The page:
A PROMISING young student threw himself under a train because he was unable to cope with a mysterious excruciating pain.

Flaming Mguni, of Crowstone Road, Westcliff, developed a pain in his shoulder and neck in the weeks before his death.

The 24-year-old visited A&E at Southend Hospital twice during the week he died but was turned away, despite telling nurses he was thinking of jumping in front of a train.

Chelmsford coroner’s court heard his body was found at 7.45am on January 27, about 300 metres from Southend Airport station on the London-bound line.

Gary Matthias, a fatality investigator for British Transport Police, told the court the death was initially treated as unexplained because the train that hit the former Sweyne Park School pupil could not initially be found.

This was because Mr Mguni, who was studying IT at South Essex College, had not jumped in front of the train but had thrown himself between the wheels of two carriages.

He said: “We believe there was no third party involvement. To physically put someone between the wheels of a moving train, I believe, would be impossible without getting injured yourself.”

He added: “It’s my strong belief that Flaming had positioned himself out of view and as it approached he’s gone and put himself between the wheels.

“If Flaming had been taking a short cut across the railway line he would have gone in front of the train.”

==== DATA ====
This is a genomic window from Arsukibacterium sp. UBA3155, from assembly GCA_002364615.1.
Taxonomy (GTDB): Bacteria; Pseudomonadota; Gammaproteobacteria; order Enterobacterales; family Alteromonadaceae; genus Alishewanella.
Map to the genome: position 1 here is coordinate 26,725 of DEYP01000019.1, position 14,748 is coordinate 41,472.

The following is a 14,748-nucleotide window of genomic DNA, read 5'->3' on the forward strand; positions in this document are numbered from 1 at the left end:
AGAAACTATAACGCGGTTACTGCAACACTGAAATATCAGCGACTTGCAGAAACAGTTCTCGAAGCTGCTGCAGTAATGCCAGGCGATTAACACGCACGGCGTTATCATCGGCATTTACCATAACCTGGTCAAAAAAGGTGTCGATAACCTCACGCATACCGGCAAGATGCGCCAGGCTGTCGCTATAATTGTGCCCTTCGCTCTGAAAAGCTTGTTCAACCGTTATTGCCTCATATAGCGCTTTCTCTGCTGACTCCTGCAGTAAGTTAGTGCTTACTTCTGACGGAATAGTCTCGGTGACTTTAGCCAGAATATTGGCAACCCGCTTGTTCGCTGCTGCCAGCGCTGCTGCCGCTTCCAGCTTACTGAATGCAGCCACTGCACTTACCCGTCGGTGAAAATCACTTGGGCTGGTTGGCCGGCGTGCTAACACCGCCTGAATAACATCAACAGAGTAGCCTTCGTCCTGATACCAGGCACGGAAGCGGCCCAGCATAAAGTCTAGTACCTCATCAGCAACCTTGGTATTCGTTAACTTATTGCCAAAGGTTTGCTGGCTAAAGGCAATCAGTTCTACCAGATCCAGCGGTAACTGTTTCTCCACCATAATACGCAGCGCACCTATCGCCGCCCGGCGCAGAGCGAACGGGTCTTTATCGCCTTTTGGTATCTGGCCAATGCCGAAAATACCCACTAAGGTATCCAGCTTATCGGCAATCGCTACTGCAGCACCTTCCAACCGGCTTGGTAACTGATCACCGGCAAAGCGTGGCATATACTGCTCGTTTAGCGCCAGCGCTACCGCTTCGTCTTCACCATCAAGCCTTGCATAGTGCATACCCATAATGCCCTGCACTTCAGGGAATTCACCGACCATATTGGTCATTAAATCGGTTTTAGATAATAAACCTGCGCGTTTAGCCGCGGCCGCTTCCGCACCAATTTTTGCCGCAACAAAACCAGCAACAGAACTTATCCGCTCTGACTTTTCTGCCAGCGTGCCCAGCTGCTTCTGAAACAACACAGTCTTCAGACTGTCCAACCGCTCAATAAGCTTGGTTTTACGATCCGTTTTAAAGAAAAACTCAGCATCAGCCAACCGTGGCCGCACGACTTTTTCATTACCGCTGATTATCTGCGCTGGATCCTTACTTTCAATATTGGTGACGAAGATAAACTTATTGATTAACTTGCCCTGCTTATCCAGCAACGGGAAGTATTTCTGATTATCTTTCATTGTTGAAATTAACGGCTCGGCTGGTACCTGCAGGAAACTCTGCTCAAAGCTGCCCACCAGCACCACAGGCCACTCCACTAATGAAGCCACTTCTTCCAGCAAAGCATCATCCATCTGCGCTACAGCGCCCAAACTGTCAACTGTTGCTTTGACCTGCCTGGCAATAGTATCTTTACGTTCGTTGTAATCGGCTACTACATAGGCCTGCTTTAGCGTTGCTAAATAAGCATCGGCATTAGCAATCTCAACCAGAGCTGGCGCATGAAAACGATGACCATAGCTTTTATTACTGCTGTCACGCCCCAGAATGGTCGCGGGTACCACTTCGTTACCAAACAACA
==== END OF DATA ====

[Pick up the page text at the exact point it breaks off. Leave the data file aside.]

A post mortem found Mr Mguni died of multiple injuries and there were no drugs or alcohol in his system.

The court heard Southend Hospital has changed its procedure for assessing people who visit A&E with mental health concerns.

Tara Merrill, of South Essex Partnership Trust, told the court Mr Mguni had turned up alone at A&E on January 24 and 26 complaining of pain and had been assessed for mental health problems on both occasions.

Despite making comments about taking his own life, the hospital did not contact his next of kin or take steps to treat him as an inpatient, because he was not diagnosed with mental illness.

That policy has now been changed.

There have also been changes made to the way mental health assessment information at A&E is shared with specialists.

Coroner Caroline Beasley-Murray said: “I am going to record a conclusion that Flaming killed himself while the balance of his mind was disturbed.

“There was no actual diagnosis of a mental illness but he wasn’t thinking straight.

“He clearly was much loved by both his mother and father and by his siblings.

“He almost certainly had a very bright future in front of him.”